The momentum is already too great, any semblance of control I had only a second ago has dissipated, and so I crash to the ground for the third time in the last two miles and then roll off the trail down an embankment. I come to rest on my side, a face full of heather and utterly furious. The roar of frustration is out of my mouth and bouncing off the surrounding hills before I’ve even consciously formed the will to shout.
I’m about fifteen miles into this race. Aside from the series of falls I’ve already been lost twice, the second time fairly catastrophically, causing me to drop from a strong third to a distant fifth. The route marking is sketchy at best. Sixth and seventh places are on my heels. My liquid nutrition strategy is not working, in fact it’s looking a given that my liquid nutrition is going to make a reappearance in the very near future. It’s cold, it’s wet, I’m nauseous. I’m annoyed at everything and everybody, particularly the organisers, but especially at myself, for going off plan and throwing in a late entry to this jamboree and pushing a boundary that didn’t need pushing right now.
I haul myself back to my feet and take a deep breath. Glancing back down the trail sixth and seventh place are working together to close the gap. I will my body to move and muster a trudge back up on to the singletrack, and then the short distance down to the next aid tent. I refill water bottles and take a few pieces of watermelon whilst attempting to compose myself. It’s all quite the effort. Tellingly, as I leave the aid station, sixth and seventh arrive. The gap is now down to almost nothing.
I don’t know the next section of trail and so I pull out a small laminated card from the front pocket of my pack. I put some brief route notes together yesterday, just in case. It’s a little deflating to read that I’ll be climbing for the next two and a half miles, but then I catch sight of the quote that I’d included on the card, again, just in case. It’s a timely intervention from Joss Naylor.
It all suddenly seems so very simple. I get my head down and start to powerhike, hard, and quickly tick off a mental checklist as I move;
Physical condition: fine, although feeling a bit sick. Legs are good.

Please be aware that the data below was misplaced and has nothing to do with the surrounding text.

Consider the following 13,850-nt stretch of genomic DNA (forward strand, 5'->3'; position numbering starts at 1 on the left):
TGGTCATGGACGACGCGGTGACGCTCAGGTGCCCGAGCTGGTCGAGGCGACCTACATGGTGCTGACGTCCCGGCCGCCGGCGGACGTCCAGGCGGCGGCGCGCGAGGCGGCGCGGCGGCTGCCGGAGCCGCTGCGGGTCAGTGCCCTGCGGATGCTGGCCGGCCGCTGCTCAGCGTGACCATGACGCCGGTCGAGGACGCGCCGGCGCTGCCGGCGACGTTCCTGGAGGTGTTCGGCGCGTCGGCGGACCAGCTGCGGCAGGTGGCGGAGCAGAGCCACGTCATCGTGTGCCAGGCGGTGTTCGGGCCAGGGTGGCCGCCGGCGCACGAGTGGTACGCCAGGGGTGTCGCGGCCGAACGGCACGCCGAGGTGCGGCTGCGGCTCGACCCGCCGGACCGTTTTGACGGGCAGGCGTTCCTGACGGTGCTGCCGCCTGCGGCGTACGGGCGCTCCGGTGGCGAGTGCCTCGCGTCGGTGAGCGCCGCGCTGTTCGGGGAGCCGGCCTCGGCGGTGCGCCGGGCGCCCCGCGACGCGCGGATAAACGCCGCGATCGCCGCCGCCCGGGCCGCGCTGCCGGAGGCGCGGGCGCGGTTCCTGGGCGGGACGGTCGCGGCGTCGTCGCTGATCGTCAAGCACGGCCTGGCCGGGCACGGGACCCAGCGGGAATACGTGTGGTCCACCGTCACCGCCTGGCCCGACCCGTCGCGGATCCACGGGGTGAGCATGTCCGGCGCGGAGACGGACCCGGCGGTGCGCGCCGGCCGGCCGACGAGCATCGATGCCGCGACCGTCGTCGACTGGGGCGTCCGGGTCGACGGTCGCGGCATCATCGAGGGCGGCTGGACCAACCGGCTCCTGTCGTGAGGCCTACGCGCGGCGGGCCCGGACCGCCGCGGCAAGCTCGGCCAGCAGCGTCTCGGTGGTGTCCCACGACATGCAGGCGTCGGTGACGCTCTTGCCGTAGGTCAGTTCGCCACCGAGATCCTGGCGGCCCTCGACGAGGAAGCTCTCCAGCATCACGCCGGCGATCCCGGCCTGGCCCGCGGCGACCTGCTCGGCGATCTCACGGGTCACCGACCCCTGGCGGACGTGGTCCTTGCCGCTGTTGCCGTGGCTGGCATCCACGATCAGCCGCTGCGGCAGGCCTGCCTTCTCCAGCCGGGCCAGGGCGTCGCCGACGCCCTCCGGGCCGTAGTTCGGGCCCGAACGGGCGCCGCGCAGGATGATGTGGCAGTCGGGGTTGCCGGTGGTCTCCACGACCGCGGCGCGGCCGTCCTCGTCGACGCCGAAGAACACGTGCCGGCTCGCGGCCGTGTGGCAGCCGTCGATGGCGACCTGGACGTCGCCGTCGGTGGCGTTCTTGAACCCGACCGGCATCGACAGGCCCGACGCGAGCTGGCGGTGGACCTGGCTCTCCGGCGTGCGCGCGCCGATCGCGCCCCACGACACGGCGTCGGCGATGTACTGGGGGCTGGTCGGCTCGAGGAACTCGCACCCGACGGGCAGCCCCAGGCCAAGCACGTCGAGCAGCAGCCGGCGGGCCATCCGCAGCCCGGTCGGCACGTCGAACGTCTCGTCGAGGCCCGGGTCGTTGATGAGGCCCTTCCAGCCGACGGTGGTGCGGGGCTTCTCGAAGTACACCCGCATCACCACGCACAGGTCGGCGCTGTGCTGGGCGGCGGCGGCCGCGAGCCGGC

The battle for third place: over. Realistically my race is now the fight for fifth. Focus.
Mental condition: all over the place. This is where I am losing my race.
I’ve been at that aid station before. I’ve quit races in the past when I’ve been in a similar mindset. Where physically I could probably endure but I’ve allowed my headspace to become muddied, anxious, unfocussed. A lack of perspective that can be more damaging than any fall or route walkabout. More debilitating than a lack of calories or a spasm of cramp. If the mind is unclear the body will struggle to understand what it is being asked to do. And this is where I can make a choice. I can choose to be resilient. I can choose to embrace the hard bit. The challenge is keeping that choice at the forefront of the mind. The choice is to be present in the moment.
A quick check behind me, and already I’ve opened up a slight gap on the climb. I start to note timings by features whenever I get good a line of sight. A minute soon becomes two. I focus on grinding out the climb with maximum effort. Because being hard, that’s the hard bit. I keep tabs on what is going on behind me. It’s not always clear, but I’m sure this gap is increasing. I hit the foot of Swine’s Back, and suddenly I am in familiar territory. Now I’m away, fast and easy towards Jacob’s Ladder, the long stretch to Edale, and my wife and son waiting for me at the next aid station.
It’s not until I’ve made the climb up to the Great Ridge and I look behind again that I see sixth and seventh, still together, crossing the Edale Road below. I glance at my watch. I’ve built a ten minute lead. The route diverts sharply to the right towards Mam Tor, and I start to traverse. For the first time in many miles I can see the bright green shirt of fourth place ahead of me. Being hard, that’s the hard bit.
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